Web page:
Monthly archives of “October 2015

Alumni and Faculty News – Rick Schatzberg, Akshay Bhoan, Lori Ordover and Fryd Frydendahl

Alumni and Faculty News – Rick Schatzberg, Akshay Bhoan, Lori Ordover and Fryd Frydendahl

Rick Schatzberg GS’15 was awarded first prize for the One For The Books Prize at the Ballarat (Australia) International Foto Biennale  . Among the short-listed for the prize are Akshay Bhoan GS’15 and Lori Ordover CE Track

Fryd Frydendahl GS’09 is feature in Subbacultcha

Alumni and Faculty news – Satomi Shirai and Leonora Hamill

Alumni and Faculty news – Satomi Shirai and Leonora Hamill

Satomi Shirai GS’07 has a solo show Home and Home: New York in My Life at CRS – the Center for Remembrance & Sharing, October 19 – November 28, with an opening reception October 23

Leonora Hamill GS’03 has a solo show A Lexicon of Paisley at Parcours Saint Germain, Paris, October 23-31 . Leonora is interviewed in L’oeil de la Photographie  

Student Work – Talita Zaragoza

Talita Zaragoza – Alumna GS 14 – Brazil

Talita Zaragoza, born in São Paulo in 1985, works mainly with drawings and photography. In 2008 she received her B.A. in Fine arts and in 2010 her Master’s in Art History. Since 2012 she has lived in New York, where she studied at the ICP – International Center for Photography’s on the General Studies one-year course. Living in Brooklyn, Zaragoza develops her personal projects inspired mainly by nature, by the micro and macro, action and reaction, transience and permutable aesthetics. She also works as Studio Manager for the artist Janaina Tschäpe.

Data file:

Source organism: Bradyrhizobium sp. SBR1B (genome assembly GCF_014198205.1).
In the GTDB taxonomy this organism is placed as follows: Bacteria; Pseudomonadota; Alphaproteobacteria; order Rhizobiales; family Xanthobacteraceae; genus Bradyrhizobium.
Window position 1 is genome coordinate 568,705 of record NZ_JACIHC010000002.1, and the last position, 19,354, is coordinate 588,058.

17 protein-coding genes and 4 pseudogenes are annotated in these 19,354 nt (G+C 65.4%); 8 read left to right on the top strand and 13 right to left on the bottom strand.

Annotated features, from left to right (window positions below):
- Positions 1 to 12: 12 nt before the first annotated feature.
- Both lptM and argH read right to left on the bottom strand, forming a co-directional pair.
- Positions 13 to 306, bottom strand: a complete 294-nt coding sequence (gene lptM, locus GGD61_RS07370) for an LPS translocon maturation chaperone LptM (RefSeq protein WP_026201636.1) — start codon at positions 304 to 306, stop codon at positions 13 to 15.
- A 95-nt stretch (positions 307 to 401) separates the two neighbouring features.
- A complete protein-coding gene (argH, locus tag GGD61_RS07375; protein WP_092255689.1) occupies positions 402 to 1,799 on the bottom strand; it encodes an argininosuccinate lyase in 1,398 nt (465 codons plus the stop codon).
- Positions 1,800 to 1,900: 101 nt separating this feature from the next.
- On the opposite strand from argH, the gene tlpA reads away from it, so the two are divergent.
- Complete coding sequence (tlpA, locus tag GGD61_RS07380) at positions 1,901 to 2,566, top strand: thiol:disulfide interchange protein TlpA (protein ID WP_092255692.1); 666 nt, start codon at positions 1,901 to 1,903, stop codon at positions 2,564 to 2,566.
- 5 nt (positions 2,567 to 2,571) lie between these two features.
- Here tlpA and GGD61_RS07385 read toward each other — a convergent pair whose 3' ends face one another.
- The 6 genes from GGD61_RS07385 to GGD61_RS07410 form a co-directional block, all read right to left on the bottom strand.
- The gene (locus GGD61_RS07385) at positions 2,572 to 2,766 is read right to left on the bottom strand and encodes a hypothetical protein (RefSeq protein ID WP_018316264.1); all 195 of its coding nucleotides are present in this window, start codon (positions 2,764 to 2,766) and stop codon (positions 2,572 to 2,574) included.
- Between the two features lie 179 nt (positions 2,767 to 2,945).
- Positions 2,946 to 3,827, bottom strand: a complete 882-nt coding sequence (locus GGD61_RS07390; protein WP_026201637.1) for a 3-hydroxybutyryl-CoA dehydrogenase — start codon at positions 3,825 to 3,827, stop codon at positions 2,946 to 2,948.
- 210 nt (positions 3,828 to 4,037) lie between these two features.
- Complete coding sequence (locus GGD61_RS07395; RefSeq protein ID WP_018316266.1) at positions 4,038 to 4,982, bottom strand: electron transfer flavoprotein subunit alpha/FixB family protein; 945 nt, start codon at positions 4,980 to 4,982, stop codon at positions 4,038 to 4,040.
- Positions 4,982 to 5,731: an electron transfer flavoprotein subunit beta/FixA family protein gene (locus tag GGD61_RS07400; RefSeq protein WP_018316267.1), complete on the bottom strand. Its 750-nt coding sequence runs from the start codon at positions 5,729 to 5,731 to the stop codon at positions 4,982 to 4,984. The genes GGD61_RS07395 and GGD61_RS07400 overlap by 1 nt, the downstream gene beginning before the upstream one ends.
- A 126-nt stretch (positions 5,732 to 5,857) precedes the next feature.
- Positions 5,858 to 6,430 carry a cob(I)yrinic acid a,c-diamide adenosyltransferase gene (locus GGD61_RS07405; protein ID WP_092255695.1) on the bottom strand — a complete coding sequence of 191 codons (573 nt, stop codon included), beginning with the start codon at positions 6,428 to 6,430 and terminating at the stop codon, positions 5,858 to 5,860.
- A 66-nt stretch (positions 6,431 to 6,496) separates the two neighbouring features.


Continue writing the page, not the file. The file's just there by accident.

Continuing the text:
Artificial Landscapes: The Greenhouse Project

Nature and more-over landscape design have always enchanted me. This attempt of humanity to dominate, to shape and control nature is not recent; for a very long time we have this need to control and to reaffirm our power over nature.
This phenomenon happens with greenhouses with on another level, where in addition to the manipulation of size and specimen of plants used, there is the creation and maintenance of the entire environment with controlled temperature and light. It is like a magical place hidden from the rest, a sort of bubble.
The fogginess that occurs on the lenses is a result of the change in temperature, used in my favor as a way to reaffirm the fact that this is not a natural environment while also providing a sense of dreaminess and imagination.
Reflecting on this, it came to me a suggestion where it will happen an inversion. At this moment there are few artificial landscapes and many natural ones. In maybe 60, 80 years from now, due to global climate change, deforestation and other threats, this situation might invert and we will have more artificial and only a few “real,” natural landscapes. These few real ones, will be protected and closed to the public just like the Lascaux caves (quoted by Baudrillard in “Simulacra and Simulation”); and there will be a reproduction, or a simulacrum of them, so that we may experience the ancient real landscapes.

Student Work – Kathryn E Harrison

Kathryn Harrison – Alumna GS14 – United States

Side of the South
Born and raised in the American South, I grew up aware of the views others held of the Sunshine State. However, today, in Florida the ongoing joke is you must go north in order to get to the South. Due to the overwhelming number of tourist attractions and high-rises full of part-time residents, only about 1 in 3 Floridians were born in the state, which is the second-lowest ratio in the US. According to the US Census Bureau, South Florida continues to rank among the top five metropolitan areas in the United States for having the widest disparity between rich and poor. South Florida may be booming with record-breaking real estate development and sales, but the marginalized working-class communities continue to struggle. The stereotypical South has long been fictionalized in representations, constantly under attack by outsiders yet heavily desired. As a multi-generational Southerner, I was afraid to confront my deeply rooted connection, lost in an identity limbo. What we have inherited–as Southerners today–comes with a hefty price. This work led me to many unexpected but familiar places, and propelled me to discover moments where I truly felt at home in a place I have always felt so conflicted about.